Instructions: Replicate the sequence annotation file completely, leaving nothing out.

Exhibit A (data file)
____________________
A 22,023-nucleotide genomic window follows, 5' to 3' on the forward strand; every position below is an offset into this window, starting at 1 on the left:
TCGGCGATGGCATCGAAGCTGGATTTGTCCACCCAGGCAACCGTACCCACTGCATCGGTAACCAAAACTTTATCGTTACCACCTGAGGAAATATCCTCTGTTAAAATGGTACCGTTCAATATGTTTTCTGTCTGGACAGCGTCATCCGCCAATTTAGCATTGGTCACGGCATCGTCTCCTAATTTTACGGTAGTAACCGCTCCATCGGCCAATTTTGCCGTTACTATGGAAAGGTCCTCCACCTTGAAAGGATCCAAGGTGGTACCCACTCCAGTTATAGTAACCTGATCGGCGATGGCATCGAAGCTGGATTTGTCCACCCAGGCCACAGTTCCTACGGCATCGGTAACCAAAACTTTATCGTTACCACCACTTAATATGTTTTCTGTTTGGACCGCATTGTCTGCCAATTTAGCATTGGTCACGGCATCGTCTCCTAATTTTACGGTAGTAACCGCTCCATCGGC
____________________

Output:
A 22,023-nucleotide genomic window follows, 5' to 3' on the forward strand; every position below is an offset into this window, starting at 1 on the left:
TCGGCGATGGCATCGAAGCTGGATTTGTCCACCCAGGCAACCGTACCCACTGCATCGGTAACCAAAACTTTATCGTTACCACCTGAGGAAATATCCTCTGTTAAAATGGTACCGTTCAATATGTTTTCTGTCTGGACAGCGTCATCCGCCAATTTAGCATTGGTCACGGCATCGTCTCCTAATTTTACGGTAGTAACCGCTCCATCGGCCAATTTTGCCGTTACTATGGAAAGGTCCTCCACCTTGAAAGGATCCAAGGTGGTACCCACTCCAGTTATAGTAACCTGATCGGCGATGGCATCGAAGCTGGATTTGTCCACCCAGGCCACAGTTCCTACGGCATCGGTAACCAAAACTTTATCGTTACCACCACTTAATATGTTTTCTGTTTGGACCGCATTGTCTGCCAATTTAGCATTGGTCACGGCATCGTCTCCTAATTTTACGGTAGTAACCGCTCCATCGGC